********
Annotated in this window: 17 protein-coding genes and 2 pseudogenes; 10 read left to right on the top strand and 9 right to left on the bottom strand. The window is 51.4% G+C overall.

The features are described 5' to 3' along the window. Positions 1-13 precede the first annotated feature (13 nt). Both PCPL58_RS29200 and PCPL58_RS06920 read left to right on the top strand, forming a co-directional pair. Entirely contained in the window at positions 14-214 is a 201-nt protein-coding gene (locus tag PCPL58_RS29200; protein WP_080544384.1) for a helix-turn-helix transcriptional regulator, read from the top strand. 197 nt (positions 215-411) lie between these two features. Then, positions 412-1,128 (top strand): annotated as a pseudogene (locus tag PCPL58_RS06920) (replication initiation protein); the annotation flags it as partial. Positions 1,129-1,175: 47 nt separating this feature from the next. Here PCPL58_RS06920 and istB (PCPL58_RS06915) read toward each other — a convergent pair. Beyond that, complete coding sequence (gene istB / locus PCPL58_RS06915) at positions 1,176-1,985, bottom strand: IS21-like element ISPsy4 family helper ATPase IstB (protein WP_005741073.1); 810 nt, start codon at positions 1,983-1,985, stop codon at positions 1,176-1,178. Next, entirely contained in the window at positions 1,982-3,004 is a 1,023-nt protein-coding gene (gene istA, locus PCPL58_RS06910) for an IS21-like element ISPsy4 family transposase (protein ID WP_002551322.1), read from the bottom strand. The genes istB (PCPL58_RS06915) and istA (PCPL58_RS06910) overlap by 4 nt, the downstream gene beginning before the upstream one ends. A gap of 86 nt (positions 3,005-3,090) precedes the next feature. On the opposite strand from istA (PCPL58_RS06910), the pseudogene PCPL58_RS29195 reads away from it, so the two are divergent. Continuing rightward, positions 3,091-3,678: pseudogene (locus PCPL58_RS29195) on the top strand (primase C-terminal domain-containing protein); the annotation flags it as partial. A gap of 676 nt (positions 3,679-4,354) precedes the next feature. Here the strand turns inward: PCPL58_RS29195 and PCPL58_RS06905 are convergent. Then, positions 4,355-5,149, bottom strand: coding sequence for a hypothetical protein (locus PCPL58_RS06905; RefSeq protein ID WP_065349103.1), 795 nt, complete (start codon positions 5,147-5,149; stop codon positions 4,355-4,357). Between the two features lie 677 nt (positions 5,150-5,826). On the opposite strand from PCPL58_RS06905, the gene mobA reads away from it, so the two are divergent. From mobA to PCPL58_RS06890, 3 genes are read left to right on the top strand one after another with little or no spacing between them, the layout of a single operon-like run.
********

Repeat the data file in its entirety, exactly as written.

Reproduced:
Annotated in this window: 17 protein-coding genes and 2 pseudogenes; 10 read left to right on the top strand and 9 right to left on the bottom strand. The window is 51.4% G+C overall.

The features are described 5' to 3' along the window. Positions 1-13 precede the first annotated feature (13 nt). Both PCPL58_RS29200 and PCPL58_RS06920 read left to right on the top strand, forming a co-directional pair. Entirely contained in the window at positions 14-214 is a 201-nt protein-coding gene (locus tag PCPL58_RS29200; protein WP_080544384.1) for a helix-turn-helix transcriptional regulator, read from the top strand. 197 nt (positions 215-411) lie between these two features. Then, positions 412-1,128 (top strand): annotated as a pseudogene (locus tag PCPL58_RS06920) (replication initiation protein); the annotation flags it as partial. Positions 1,129-1,175: 47 nt separating this feature from the next. Here PCPL58_RS06920 and istB (PCPL58_RS06915) read toward each other — a convergent pair. Beyond that, complete coding sequence (gene istB / locus PCPL58_RS06915) at positions 1,176-1,985, bottom strand: IS21-like element ISPsy4 family helper ATPase IstB (protein WP_005741073.1); 810 nt, start codon at positions 1,983-1,985, stop codon at positions 1,176-1,178. Next, entirely contained in the window at positions 1,982-3,004 is a 1,023-nt protein-coding gene (gene istA, locus PCPL58_RS06910) for an IS21-like element ISPsy4 family transposase (protein ID WP_002551322.1), read from the bottom strand. The genes istB (PCPL58_RS06915) and istA (PCPL58_RS06910) overlap by 4 nt, the downstream gene beginning before the upstream one ends. A gap of 86 nt (positions 3,005-3,090) precedes the next feature. On the opposite strand from istA (PCPL58_RS06910), the pseudogene PCPL58_RS29195 reads away from it, so the two are divergent. Continuing rightward, positions 3,091-3,678: pseudogene (locus PCPL58_RS29195) on the top strand (primase C-terminal domain-containing protein); the annotation flags it as partial. A gap of 676 nt (positions 3,679-4,354) precedes the next feature. Here the strand turns inward: PCPL58_RS29195 and PCPL58_RS06905 are convergent. Then, positions 4,355-5,149, bottom strand: coding sequence for a hypothetical protein (locus PCPL58_RS06905; RefSeq protein ID WP_065349103.1), 795 nt, complete (start codon positions 5,147-5,149; stop codon positions 4,355-4,357). Between the two features lie 677 nt (positions 5,150-5,826). On the opposite strand from PCPL58_RS06905, the gene mobA reads away from it, so the two are divergent. From mobA to PCPL58_RS06890, 3 genes are read left to right on the top strand one after another with little or no spacing between them, the layout of a single operon-like run.